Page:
So firstly, thank you to everyone who came to November’s meeting- we’ll summarize on here what steps we managed to make in deciding what our priorities mean within the next week.
Today, however, I saw something in the news which I think will be interesting to those who feel passionately about the fact that we need to improve the education system to prepare us for life. Our PSE survey last year, featuring 1030 young people, showed us that most pupils aren’t taught first aid at school, but that they would like to be.
This article claims that the opportunity to vote on the issue was totally missed, as the allocated time for this bill was totally taken up by the education secretary and other MP’s blabbing on about it for ridiculous amounts of time- one of them for a full 50 minutes.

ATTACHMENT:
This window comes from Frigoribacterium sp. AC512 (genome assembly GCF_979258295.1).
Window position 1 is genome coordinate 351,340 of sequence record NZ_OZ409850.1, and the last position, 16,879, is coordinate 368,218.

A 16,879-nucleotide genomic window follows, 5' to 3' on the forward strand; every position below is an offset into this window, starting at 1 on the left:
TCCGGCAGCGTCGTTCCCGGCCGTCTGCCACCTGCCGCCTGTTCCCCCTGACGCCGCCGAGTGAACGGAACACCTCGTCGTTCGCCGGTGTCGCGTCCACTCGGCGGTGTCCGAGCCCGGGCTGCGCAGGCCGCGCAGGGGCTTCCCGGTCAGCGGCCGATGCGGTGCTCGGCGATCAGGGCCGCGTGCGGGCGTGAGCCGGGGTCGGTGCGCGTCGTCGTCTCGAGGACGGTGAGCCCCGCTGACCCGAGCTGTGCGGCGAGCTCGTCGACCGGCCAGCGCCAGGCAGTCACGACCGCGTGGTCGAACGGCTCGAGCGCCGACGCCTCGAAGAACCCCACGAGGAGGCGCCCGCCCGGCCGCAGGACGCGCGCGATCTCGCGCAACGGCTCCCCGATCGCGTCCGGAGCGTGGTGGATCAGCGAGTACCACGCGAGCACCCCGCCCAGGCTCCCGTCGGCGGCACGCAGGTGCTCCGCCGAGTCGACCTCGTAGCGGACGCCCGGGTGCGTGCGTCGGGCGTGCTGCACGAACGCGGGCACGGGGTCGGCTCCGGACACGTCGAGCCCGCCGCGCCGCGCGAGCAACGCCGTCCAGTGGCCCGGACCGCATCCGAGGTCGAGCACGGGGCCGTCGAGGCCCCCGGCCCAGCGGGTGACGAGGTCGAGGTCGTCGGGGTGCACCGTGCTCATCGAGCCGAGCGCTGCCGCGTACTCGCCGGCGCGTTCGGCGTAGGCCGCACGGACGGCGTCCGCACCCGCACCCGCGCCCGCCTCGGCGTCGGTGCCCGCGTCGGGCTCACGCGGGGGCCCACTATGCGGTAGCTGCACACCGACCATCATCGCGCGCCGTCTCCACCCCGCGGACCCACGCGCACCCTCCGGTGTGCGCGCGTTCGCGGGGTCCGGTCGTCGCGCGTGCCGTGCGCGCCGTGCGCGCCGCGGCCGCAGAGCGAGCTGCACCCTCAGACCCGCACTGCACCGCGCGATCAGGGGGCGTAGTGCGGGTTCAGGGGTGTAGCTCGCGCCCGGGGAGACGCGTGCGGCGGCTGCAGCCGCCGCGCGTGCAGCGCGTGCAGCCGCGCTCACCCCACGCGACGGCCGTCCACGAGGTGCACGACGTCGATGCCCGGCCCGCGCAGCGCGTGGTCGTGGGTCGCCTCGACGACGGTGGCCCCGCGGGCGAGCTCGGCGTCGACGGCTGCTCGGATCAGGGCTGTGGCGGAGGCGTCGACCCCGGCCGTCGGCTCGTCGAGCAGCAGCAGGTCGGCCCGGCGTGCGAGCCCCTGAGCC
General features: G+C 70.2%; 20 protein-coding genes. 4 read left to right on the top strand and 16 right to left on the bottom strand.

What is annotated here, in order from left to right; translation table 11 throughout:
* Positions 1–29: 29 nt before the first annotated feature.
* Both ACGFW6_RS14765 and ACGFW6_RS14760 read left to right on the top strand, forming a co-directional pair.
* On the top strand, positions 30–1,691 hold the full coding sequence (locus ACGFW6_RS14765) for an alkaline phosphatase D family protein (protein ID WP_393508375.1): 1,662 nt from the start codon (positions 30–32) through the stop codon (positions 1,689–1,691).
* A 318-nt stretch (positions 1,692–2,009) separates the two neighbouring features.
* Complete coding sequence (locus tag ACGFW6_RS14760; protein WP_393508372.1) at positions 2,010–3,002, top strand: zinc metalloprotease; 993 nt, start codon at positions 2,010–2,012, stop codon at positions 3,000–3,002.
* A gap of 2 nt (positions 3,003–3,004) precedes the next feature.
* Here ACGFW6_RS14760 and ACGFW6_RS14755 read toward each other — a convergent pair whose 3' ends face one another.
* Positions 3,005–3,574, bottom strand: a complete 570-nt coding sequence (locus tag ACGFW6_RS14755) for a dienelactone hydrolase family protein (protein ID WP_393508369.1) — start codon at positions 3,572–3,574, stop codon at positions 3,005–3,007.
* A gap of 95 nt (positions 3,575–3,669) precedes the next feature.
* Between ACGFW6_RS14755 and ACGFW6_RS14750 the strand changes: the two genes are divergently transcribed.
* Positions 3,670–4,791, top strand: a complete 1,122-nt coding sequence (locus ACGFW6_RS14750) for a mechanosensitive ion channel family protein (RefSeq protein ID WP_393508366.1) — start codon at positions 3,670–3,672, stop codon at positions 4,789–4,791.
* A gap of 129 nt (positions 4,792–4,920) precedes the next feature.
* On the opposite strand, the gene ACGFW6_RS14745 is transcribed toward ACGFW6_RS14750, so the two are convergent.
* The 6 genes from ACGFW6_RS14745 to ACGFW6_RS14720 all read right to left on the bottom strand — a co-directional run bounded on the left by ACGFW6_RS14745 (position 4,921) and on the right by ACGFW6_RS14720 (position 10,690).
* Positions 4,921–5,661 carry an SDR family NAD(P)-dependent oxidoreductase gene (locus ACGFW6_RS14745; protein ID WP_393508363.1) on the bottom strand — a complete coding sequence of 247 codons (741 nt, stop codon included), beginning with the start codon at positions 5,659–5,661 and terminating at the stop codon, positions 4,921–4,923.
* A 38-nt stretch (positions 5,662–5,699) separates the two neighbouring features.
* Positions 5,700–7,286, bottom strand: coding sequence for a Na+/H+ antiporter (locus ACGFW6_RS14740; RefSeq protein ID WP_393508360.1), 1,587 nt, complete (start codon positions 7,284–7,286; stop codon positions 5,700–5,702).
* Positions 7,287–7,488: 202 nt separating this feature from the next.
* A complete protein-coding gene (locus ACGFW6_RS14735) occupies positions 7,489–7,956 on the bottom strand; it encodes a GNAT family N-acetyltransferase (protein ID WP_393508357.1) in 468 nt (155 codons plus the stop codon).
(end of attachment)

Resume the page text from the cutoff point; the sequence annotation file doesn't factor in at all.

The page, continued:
The group of MPs used up the bill’s time by talking for hours, with one speech by an education minister described by the deputy speaker as like reading a “telephone book” out loud.
Is this fair?
Do you agree with any of the arguments given by those who oppose it as to why it should not even be considered, and why they don’t think a vote should be granted on the issue?
Those arguments include;
“he himself had been taught first aid in school but had forgotten what he was taught.”
“he did not want “the Government to be sticking their nose in at every turn trying to lecture [teachers] every five minutes that they should be doing this, that, and the other”.
According to the St John’s Ambulance team, it’s a matter of life or death whether a child is taught first aid- is it common sense that we should all know what to do should an incident occur, and that educating at a young age would be a good way to ensure this?
Let us know what you think, and if there are any stories in the news you think are important to young people, feel free to let us know. Additionally, if there’s any relevant topic you’d like to write about, you can!
Mae and CYC 🙂